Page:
This is the first post in a series about the NJ-SCBWI Annual Conference, held in Princeton, NJ this past weekend, June 8-10. Visit all this week for insights from this stellar children’s book writing event.
Kate DiCamillo began her NJ-SCBWI keynote speech warning us that it was long and full of contradictory advice. I am certain no one minded. I mean, if you have an opportunity to hear Kate speak, wouldn’t you want it to last forever?
After college, Kate’s family asked, “So what are you going to do now?” Of course, the answer was simple: “I’m going to be a writer.” Simple and yet complicated—a contradiction. She didn’t have any desire to actually write, she just wanted to be a writer.
Instead, she worked in a greenhouse and came home with dirt crusted under her fingernails. Her mother would ask how her day went. “I’m a manual laborer!” Kate would yell. “How do you think my day went?!” Then she’d storm to her bedroom and slam the door.
After a few minutes, her mother would knock gently. “What are you doing now?” she’d ask.
“I’m writing,” Kate would answer. But Kate wasn’t writing, she was just sitting on her bed.
“I don’t hear anything,” responded her mother.
So Kate would turn on the typewriter with its gentle hum. “There! Are you happy now?”
But she let the typewriter hum away and sat on her bed, reading. The book that changed her life? It was THE ACCIDENTAL TOURIST by Anne Tyler. One scene with Macon and Muriel lying in bed struck her:
“Just put your hand here [Muriel’s caesarian scar]. I’m scarred, too. We’re all scarred. You are not the only one.”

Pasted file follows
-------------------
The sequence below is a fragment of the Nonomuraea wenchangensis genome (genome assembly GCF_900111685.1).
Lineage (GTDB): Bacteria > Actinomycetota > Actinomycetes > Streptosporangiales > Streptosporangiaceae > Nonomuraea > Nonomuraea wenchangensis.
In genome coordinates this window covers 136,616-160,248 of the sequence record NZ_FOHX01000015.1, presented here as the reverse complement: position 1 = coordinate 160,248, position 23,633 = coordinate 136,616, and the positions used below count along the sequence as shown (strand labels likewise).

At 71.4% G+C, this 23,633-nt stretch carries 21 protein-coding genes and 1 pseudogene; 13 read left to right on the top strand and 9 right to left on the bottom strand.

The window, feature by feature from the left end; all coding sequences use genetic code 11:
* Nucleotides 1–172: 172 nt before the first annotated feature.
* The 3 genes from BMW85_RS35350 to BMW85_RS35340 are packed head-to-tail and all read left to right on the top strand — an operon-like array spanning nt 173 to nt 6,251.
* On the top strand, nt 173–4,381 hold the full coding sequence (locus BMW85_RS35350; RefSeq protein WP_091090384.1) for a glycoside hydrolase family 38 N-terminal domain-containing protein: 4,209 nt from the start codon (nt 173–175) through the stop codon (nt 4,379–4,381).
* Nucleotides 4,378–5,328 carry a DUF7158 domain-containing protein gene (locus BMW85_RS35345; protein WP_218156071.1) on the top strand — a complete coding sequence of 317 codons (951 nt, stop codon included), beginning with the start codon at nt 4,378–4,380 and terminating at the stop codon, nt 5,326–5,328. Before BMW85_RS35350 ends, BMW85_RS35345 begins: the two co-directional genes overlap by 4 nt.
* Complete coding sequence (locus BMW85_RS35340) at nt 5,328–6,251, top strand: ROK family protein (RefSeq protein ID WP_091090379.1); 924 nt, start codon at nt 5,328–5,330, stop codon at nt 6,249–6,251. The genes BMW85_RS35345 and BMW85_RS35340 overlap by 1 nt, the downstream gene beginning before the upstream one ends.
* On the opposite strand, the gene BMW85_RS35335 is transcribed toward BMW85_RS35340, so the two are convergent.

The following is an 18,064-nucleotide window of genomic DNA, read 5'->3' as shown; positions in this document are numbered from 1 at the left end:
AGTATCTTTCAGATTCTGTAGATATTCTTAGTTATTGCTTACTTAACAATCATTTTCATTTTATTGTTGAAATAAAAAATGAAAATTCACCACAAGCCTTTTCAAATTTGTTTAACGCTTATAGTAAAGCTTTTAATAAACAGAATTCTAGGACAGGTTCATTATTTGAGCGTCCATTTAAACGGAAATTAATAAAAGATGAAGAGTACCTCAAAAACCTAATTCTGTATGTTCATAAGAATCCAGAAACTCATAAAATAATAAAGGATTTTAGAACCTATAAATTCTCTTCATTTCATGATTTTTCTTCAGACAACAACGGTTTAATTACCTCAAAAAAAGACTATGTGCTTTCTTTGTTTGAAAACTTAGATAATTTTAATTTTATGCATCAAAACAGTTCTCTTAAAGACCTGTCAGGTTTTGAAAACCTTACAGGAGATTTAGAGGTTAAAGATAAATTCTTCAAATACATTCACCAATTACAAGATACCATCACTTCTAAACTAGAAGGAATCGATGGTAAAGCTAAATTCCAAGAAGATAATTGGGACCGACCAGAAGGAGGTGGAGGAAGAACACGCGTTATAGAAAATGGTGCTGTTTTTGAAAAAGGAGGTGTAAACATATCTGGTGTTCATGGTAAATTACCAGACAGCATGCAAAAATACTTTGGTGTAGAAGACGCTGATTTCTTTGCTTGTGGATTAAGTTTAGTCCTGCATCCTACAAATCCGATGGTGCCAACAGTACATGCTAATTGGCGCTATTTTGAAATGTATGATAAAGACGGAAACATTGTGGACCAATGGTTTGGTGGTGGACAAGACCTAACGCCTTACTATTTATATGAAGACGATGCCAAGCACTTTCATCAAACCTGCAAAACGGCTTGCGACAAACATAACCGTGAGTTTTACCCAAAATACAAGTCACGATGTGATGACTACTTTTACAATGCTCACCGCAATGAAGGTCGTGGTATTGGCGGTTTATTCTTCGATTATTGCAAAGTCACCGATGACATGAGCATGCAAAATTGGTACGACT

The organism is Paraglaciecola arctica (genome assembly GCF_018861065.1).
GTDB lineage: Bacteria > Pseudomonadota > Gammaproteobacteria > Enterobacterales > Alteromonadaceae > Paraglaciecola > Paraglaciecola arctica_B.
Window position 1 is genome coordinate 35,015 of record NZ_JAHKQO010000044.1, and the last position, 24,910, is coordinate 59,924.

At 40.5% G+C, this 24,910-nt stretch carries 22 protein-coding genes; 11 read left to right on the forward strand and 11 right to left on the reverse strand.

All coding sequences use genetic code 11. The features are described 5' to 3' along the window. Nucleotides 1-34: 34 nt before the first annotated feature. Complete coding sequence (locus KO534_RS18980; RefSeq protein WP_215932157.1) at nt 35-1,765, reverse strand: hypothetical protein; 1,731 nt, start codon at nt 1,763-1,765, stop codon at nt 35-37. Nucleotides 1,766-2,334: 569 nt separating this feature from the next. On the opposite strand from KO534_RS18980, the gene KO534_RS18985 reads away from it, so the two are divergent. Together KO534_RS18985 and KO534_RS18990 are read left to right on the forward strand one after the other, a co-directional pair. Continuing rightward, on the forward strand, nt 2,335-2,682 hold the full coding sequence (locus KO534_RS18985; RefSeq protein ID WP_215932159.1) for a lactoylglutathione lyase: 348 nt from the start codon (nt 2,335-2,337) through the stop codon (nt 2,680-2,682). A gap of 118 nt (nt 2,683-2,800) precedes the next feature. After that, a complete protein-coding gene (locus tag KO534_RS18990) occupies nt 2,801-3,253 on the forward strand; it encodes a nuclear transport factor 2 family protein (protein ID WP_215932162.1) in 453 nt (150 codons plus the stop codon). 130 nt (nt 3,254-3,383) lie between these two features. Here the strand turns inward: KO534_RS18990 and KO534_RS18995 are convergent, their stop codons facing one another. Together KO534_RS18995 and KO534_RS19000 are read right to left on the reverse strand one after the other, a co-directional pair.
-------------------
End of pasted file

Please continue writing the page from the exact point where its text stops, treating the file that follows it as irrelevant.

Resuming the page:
Those words made Kate want to get up off the bed and work that same magic. Those words transformed—they were broken-hearted but they also healed. Again, a contradiction. But one that Kate could not ignore.
So she began to look around her room. She watched the curtains flutter in the breeze and she noticed how their shadows looked like wings. She began to imagine a story about a woman who was paralyzed, lying motionless in bed, but staring at the same curtains and imagining how they could lift her up.
Kate began to write. Everything else disappeared. “It was like I was playing a piece of music I already knew, as if my fingers knew exactly what to do.”
But as soon as she realized her own dreary reality—a girl alone, sitting at a typewriter, she thought “wait—I can’t do this.” And she stopped writing.
The scary thing is that she realized this was the work she was meant to do. And the fear of that epiphany paralyzed her. She didn’t write for another seven years…